We’ve been living and trying to work in the middle of a construction zone since Monday morning.
Even though we know the outcome will keep our home safe, living through this has been disconcerting, to say the least.
Imagine the sound that those boulders make as they fall down that slope.
Imagine the sound of the excavator (driven by the very capable Frank of Earthworks Unlimited) as it picks up those rocks, and places them with a gentleness that has to be seen to be believed between our house and the river.
And then take a gander at the formidable barrier that’s rising up to save our home.
Believe me when I tell you, this is the experience of a lifetime.
Ever since we witnessed Hurricane Irene’s destruction on the slope below our house, I have spent hours and hours of time trying to put together a way to stabilize it.
Yesterday morning, the folks doing the work—Earthworks Unlimited—showed up. They are here courtesy of a grant from the Natural Resource Conservation Service, and the Vermont Disaster Relief Fund.
This morning, the big rocks I’ve been seeking came in a dump truck that backed into the tight space between our home and garage. And I do mean tight—as in only-a-couple-of-inches-to-spare tight.
One of the many lessons I’ve learned through this process is an appreciation for the guys (and it’s been all guys so far) who move dirt and lay down rock and drive the equipment to make that happen. To someone who doesn’t know the first thing about this stuff, they are amazing.
I’ve watched Frank Harris of Earthworks Unlimited, a gentleman who’s 73 years old, maneuver that excavator around as though it’s an extension of his own hands. He can make the scoop (is that what it’s called?) smooth a bit of dirt one minute, and then grab a huge boulder the next to drop into its designated place on the slope.
And his partner, Brent Cadwell, is just a gem. Considerate, right on top of what needs to be done, running equipment, directing the trucks.
Truly good guys.
So it’s crash, boom, bang today!! Big rock!
We are less than two weeks away from the one-year anniversary of Hurricane Irene’s memorable visit to Vermont.
Even though I’d like to think of August 28 as just another day, that’s impossible. We are in the full-blown midst of the construction of the building that will replace the work spaces we lost to Irene.
And on Friday afternoon, the heavy equipment that will move the rock into place on our slope—the single most important piece of our recovery.
I believe it fair to say that Jay and I will be the living center of our personal Irene recovery next week with big trucks dropping rock, air compressors roaring to power air guns that the building crew are using in their work, electric lines snaking over our driveway and yard, and the crash of trees as they are removed from the slope to make way for the necessary stone.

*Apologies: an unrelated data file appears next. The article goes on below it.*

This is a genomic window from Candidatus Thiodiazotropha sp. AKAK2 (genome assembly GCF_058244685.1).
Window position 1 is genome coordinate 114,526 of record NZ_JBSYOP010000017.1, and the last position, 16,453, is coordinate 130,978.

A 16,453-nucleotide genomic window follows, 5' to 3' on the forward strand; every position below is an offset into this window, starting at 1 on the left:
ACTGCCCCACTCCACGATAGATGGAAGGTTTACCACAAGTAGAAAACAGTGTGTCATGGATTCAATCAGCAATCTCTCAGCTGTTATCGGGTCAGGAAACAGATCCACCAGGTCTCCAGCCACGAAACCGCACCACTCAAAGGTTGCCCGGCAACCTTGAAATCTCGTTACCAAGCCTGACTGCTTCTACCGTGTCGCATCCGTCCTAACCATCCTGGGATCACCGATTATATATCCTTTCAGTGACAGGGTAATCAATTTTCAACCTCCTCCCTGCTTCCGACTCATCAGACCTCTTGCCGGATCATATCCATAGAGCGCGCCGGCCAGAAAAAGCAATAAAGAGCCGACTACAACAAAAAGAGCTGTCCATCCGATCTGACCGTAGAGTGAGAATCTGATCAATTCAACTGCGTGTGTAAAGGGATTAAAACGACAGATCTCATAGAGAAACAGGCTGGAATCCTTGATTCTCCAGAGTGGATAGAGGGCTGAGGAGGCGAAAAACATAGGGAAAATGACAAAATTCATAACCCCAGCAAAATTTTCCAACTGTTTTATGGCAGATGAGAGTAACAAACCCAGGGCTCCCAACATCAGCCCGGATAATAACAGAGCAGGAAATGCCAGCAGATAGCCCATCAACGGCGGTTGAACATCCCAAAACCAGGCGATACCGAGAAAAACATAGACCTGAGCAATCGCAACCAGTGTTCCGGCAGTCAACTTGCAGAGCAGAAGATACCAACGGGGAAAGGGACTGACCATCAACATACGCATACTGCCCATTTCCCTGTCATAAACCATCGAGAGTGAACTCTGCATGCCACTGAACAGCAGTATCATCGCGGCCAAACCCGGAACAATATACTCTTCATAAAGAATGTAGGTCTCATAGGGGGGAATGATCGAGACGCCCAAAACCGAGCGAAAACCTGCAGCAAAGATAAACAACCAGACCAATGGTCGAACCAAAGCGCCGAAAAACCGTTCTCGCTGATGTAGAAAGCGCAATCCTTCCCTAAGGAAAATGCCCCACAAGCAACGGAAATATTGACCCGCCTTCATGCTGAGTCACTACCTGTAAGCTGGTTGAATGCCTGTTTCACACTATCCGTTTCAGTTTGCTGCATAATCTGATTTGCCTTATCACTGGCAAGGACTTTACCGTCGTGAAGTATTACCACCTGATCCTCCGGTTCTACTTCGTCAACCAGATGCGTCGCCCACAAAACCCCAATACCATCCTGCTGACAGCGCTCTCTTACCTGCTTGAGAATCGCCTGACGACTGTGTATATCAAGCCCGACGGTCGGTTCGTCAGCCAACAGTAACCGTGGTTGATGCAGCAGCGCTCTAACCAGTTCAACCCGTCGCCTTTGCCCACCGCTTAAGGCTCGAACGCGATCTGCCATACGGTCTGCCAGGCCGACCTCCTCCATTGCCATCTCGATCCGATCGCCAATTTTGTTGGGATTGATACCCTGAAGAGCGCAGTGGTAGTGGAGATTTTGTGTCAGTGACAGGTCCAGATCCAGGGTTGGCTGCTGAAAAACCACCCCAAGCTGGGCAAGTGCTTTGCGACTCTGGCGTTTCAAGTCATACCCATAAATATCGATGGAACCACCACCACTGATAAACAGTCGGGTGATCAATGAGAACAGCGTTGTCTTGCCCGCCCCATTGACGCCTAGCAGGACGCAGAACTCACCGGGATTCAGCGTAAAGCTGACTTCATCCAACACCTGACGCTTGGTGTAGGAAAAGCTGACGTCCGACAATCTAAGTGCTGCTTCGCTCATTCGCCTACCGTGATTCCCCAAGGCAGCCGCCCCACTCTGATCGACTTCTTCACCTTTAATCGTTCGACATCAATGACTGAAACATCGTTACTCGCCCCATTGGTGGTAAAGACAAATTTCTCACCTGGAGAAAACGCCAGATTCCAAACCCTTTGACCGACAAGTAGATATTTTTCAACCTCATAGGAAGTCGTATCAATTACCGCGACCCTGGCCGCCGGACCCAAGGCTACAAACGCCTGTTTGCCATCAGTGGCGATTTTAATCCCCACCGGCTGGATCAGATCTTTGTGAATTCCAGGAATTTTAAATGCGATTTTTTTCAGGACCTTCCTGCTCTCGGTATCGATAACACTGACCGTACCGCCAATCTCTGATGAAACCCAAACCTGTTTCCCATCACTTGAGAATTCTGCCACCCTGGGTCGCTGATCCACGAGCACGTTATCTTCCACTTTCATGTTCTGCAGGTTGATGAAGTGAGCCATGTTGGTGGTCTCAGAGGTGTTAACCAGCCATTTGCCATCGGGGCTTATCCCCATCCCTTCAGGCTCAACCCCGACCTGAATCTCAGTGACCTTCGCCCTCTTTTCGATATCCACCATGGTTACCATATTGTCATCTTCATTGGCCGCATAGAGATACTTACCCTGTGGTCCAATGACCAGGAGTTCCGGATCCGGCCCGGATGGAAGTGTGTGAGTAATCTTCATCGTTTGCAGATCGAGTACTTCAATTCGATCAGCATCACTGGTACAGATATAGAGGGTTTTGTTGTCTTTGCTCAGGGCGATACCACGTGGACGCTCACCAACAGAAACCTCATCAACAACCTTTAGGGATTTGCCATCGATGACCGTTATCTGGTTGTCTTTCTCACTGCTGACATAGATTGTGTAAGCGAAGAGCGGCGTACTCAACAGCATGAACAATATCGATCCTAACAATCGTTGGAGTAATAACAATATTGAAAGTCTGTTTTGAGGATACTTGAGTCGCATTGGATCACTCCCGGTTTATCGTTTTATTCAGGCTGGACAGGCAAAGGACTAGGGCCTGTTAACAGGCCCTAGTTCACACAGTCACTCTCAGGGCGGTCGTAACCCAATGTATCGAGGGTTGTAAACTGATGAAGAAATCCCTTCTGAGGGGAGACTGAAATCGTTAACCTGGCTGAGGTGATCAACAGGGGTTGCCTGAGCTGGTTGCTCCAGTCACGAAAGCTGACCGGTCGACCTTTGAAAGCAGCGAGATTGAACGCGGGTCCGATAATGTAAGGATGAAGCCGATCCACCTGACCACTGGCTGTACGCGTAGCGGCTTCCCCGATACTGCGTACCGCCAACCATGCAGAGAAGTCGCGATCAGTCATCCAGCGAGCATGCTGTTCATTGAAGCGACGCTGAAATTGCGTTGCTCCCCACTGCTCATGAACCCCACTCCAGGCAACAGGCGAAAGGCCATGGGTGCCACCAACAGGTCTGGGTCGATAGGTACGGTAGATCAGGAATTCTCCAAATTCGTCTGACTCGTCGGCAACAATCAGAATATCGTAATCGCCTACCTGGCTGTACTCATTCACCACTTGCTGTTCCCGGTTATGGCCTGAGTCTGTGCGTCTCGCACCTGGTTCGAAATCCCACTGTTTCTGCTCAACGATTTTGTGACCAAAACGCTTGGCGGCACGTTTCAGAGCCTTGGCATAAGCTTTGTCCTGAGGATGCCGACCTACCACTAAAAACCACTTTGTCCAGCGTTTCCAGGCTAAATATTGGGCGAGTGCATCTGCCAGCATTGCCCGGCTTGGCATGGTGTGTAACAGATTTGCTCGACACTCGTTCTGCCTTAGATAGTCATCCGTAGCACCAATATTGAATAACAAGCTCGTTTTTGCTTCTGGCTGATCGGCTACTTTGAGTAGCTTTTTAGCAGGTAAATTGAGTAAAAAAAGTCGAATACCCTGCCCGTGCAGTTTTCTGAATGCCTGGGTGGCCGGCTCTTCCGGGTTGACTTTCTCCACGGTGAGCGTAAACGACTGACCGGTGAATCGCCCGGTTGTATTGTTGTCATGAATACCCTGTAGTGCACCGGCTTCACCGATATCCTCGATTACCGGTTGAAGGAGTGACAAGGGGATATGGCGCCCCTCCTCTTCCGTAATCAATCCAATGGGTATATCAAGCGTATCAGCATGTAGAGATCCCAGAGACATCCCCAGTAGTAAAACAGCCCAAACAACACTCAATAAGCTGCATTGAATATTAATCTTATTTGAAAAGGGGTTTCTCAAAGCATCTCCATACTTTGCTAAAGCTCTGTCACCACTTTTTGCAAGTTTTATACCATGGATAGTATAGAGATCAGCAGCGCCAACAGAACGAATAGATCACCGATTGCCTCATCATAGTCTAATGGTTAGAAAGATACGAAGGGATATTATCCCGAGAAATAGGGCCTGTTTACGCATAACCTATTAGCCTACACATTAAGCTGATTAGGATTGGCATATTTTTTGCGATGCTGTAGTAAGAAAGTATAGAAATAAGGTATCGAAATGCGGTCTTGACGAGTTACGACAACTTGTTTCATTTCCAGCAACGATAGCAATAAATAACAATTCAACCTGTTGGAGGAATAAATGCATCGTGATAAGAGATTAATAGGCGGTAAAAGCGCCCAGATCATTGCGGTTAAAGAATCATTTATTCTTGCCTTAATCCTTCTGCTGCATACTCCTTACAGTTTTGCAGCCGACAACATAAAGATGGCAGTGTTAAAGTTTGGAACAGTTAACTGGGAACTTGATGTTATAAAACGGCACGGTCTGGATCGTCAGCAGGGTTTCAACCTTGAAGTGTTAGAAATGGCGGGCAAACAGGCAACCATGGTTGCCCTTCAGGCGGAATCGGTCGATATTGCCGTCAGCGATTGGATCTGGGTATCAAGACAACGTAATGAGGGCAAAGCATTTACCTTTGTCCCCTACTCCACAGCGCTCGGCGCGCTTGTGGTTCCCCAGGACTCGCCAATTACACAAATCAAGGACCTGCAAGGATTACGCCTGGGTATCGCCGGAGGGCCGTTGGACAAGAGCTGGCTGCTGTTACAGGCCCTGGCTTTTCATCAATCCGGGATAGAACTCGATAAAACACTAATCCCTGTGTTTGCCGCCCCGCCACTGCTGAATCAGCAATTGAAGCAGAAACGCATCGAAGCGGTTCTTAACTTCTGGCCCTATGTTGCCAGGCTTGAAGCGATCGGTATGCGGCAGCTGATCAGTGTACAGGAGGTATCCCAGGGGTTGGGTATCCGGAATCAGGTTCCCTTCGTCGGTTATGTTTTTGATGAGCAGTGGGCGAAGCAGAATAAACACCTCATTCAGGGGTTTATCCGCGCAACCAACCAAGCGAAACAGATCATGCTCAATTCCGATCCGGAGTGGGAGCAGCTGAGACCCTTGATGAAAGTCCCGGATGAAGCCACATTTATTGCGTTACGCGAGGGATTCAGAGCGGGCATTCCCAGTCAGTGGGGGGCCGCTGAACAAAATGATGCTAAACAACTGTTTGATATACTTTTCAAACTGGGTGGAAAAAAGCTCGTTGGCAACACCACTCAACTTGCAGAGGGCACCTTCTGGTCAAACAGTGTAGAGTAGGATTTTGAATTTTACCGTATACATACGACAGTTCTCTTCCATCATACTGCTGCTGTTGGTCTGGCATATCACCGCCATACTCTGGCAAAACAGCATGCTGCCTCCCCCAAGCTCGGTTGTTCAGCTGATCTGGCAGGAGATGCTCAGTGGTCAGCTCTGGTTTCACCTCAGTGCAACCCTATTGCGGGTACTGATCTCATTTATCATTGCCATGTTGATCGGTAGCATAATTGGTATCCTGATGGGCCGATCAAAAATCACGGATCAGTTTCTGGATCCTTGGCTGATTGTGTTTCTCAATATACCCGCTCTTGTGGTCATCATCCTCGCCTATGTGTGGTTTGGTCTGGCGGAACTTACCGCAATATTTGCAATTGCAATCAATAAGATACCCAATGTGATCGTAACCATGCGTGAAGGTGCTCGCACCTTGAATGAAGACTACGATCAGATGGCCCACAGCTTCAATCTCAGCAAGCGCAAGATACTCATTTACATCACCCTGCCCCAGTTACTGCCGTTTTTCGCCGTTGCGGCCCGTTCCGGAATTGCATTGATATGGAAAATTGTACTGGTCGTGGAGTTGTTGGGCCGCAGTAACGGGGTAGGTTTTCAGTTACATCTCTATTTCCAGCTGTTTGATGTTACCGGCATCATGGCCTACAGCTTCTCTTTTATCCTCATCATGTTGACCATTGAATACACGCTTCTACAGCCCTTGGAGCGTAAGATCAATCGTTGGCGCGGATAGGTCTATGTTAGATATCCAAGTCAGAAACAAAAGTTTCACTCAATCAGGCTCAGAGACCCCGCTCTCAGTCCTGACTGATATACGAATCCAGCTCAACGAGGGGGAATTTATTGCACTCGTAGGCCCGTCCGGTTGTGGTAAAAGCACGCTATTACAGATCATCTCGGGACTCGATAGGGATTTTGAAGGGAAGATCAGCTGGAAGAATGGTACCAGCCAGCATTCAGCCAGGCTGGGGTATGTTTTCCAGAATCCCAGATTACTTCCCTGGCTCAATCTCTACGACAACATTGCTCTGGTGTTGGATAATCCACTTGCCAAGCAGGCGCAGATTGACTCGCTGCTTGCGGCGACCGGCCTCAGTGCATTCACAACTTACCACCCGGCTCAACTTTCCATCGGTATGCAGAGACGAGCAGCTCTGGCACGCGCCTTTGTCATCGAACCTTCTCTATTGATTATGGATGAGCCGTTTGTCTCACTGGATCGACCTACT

It’s all good, and yet unsettling. Yesterday, it took me an hour to get into the shower because guys were asking questions, the phone was ringing with more questions, and my iPad kept signaling the arrival of yet more questions in my inbox.
As my husband always says when he’s working on (yet another) construction project, it will be good when it’s done.
This series of pictures is of our Cute Little Building (and yes, we do call it the CLB) rising from the ground at the far end of our yard.
When it’s complete, Jay’s new woodworking shop will be in the downstairs and my office/quilt studio will be on the top.
In the weeks following Hurricane Irene, my emotions zipped from OK to downright awful at times.
One morning, I bottomed out, overwhelmed by what seemed like a Wall-of-No when it came to getting the promised help to save our house.
My husband is not used to seeing me that way, and it scared him. So he called in the cavalry—my sister Heidi.
She telephoned after talking with Jay, and listened to my frustrations and my tears.
I’m not used to not knowing where to turn, and I was exhausted from the trauma of one emergency after another—Irene, no electricity, having engineers tell us it was not safe to live here, moving out, moving back in, our dog nearly dying because she ingested silt, the uncertainty surrounding the safety of the land on which our house sits.
And the refrain that was constant then from every agency I contacted—we can’t promise anything—just made everything worse.
But…but…but, I would say, the geotechnical engineer claims the slope will get more dangerous during the winter because the cold can reach further into the soil, and destabilize it.
Sorry, no help. Don’t know if you’ll ever get any.
What about the 500-gallon propane tank on our land that could float to the base of our slope with the spring runoff?
Oh, we’ll get to it. Maybe. We can’t promise anything.
You get the idea.
After Heidi listened to me wail, she and her husband sent us a card with a small rose plant.
That rose went into the little garden just outside our front door earlier this summer. It’s sunny there, and I have watered it often during this very-dry summer.
It’s blooming. So are we. Finally.
I think of it as my guardian rose.